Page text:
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11:15 PM / Friday October 22, 2021

23 Apr 2011

Legends of the Printmaking Workshop from the Cochran Collection opens in LaGrange: A cultural and personal narrative

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April 23, 2011 Category: Oasis Posted by:

By Alice Bernstein

 

ABOVE PHOTO: Installation with Louis Dienes 1957 photo of Blackburn Printmaking Workshop at West 17th Street in Manhattan. The exhibition was curated by Megan Johnston, Executive Director of LaGrange Art Museum, and Maribeth Crocker, Assistant Curator, at the Cochran Gallery.

 

A landmark exhibition of prints from the Cochran Collection opened April 2nd at LaGrange Art Museum’s Cochran Gallery in Georgia: “Legends of the Printmaking Workshop: Will Barnet, Robert Blackburn, Chaim Koppelman, and Tom Laidman.” The opening celebrated the 100th birthday of Will Barnet.

 

Here are 50 prints: etchings, lithographs, woodcuts, silkscreens, by four eminent artists, black and white, whose work and lives profoundly affected one another and the history of American printmaking in the 20th Century—and beyond. Their prints, spanning six decades, are diverse in subject matter and employ an exciting range of techniques to show depth as surface, surface as depth.

 

For example, in lithography, images drawn with waxy substances on stone, are the medium of transferring ink to printed sheets, while in etching, images are scratched into a metal plate; in woodcuts they are dug out of wooden blocks; while silkscreen is a stencil method whereby an image is created by blocking areas in a fine mesh and forcing ink through the openings onto the print surface.

 

History, Art, and Life

In 1948, Robert Blackburn, who grew up in Harlem, founded the Printmaking Workshop in New York City—a place where graphic artists could learn, work, explore, and share techniques of producing multiple impressions of their work—prints—from a single image or matrix. Blackburn recognized the need for such a facility when, as David Finn wrote, “the art of lithography and etching experienced periods of severe neglect,” adding that, “The Workshop has played a seminal role in perpetuating a long and revered tradition.”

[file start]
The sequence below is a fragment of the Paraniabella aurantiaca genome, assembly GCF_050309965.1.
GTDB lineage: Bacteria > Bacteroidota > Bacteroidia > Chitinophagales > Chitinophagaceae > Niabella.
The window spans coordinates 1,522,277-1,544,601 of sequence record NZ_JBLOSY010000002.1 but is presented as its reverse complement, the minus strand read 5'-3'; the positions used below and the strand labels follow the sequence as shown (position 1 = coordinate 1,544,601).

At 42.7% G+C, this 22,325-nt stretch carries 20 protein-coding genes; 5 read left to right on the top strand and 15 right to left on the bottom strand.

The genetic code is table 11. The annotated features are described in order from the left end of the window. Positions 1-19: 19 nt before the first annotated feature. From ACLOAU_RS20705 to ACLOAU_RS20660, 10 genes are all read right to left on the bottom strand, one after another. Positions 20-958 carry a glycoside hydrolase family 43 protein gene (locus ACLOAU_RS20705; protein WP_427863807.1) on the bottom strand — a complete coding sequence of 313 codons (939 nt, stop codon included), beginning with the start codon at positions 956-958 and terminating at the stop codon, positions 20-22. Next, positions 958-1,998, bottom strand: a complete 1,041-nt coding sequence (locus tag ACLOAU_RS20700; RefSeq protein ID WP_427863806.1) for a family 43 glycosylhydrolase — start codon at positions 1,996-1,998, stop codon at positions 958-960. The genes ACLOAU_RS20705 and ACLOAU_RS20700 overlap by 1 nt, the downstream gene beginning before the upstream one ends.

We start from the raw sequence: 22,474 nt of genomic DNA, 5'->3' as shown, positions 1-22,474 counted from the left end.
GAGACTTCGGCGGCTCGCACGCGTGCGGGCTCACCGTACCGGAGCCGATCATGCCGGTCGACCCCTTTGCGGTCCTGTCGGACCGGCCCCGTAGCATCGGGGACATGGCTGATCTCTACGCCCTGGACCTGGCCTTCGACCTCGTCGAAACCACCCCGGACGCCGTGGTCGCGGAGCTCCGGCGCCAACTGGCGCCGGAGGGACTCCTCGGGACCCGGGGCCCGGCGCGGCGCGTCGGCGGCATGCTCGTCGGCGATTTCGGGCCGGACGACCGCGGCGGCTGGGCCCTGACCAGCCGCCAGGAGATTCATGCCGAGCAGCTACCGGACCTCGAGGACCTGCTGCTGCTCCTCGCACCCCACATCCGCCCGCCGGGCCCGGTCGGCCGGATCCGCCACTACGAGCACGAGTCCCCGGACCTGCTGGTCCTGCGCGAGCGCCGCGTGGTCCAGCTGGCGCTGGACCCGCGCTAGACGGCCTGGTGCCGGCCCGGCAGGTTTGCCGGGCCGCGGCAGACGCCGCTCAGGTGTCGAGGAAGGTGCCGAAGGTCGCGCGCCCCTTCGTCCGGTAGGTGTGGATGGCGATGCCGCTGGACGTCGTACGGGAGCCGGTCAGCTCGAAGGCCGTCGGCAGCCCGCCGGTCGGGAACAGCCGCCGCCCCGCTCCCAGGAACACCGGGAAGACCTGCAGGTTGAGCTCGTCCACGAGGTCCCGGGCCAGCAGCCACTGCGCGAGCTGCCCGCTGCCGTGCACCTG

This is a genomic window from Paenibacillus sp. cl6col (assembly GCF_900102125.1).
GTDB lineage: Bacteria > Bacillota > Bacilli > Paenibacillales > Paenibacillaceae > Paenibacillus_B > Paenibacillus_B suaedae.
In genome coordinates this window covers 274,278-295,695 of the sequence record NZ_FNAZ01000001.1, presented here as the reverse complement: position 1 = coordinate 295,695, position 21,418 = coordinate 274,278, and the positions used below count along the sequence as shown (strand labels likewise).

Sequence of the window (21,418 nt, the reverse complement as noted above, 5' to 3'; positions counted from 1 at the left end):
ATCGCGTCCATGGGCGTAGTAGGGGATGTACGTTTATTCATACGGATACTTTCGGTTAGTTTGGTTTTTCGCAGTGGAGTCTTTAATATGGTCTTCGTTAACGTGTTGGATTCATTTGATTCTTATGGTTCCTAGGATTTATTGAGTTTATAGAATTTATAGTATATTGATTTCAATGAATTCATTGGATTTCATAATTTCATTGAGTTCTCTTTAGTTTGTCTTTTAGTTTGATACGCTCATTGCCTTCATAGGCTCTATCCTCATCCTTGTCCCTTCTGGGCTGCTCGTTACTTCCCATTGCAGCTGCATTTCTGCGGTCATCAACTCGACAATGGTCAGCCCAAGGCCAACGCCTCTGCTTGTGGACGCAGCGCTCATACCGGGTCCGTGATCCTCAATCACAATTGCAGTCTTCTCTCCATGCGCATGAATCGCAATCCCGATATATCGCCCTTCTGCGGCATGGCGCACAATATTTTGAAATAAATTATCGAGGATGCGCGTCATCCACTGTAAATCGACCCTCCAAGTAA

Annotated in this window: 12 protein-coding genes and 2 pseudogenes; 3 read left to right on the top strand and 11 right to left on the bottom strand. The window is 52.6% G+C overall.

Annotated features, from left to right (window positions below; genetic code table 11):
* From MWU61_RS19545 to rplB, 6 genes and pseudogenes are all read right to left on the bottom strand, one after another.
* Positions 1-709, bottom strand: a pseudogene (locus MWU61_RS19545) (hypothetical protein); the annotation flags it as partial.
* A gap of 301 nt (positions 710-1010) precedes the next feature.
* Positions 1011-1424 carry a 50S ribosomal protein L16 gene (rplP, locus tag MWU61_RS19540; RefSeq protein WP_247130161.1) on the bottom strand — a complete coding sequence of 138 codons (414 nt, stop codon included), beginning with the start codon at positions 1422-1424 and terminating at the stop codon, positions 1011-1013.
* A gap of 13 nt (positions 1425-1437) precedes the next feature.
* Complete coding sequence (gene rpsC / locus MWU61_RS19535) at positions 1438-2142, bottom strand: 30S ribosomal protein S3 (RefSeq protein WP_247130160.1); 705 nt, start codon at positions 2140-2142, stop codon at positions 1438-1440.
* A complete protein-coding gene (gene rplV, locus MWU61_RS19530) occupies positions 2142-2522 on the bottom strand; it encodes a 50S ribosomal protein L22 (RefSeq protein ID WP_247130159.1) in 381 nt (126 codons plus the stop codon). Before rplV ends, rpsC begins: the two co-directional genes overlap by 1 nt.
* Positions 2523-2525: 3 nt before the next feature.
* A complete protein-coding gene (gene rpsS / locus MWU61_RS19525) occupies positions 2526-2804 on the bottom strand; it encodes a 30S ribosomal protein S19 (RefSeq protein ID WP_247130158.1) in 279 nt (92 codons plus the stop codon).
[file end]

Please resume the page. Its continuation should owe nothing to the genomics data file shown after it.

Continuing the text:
Blackburn, an African American, opened the Workshop to artists of all races, backgrounds, and nationalities, regardless of ability to pay—a fact which almost resulted in its closing more than once. Through the years, Will Barnet and Tom Laidman dug deep into their own pockets to keep the doors open. Bob Blackburn often expressed gratitude to Chaim Koppelman for coming up with the idea that saved the workshop in the 1950s, when there was no money to pay the rent, by proposing that the artists form a Co-op. The Workshop survived for fifty-three years, in what Jane Stephenson, Executive Director of the Elizabeth Foundation for the Arts, described as “the biggest and longest running artist-operated facility of its kind in America.”

 

The installation at the center of the Cochran Gallery embodies that exciting history. A printing press stands near a table on which two huge photographs, back-to-back, capture interactions among artists at the Workshop in 1957. The photos are within a display of printmaking tools, plates, inks, etc. Blackburn, Koppelman, and Laidman can be seen in these photographs by Louis Dienes, which evoke the discovery, excitement, seriousness, and true collaboration that made the Workshop beloved. Walking around this installation, a visitor can feel a rhythm between artists, their tools, and the art on the gallery walls. For example, in Laidman’s abstraction, Bob Steal #2 (silkscreen), bold-colored forms and strong lines suggest flowers and musical instruments which are at rest and in motion, too; in Barnet’s Way to the Sea (lithograph), four figures are separate from and also joined to sky, land, and sea; in Koppelman’s Who Are You? (etching) two people confront one another through a wide space, in a way that helps to ask and answer this large question; and in Bob Blackburn’s Curly Q (lithograph), orderly and mischievous shapes simultaneously meet, interlock, and flee.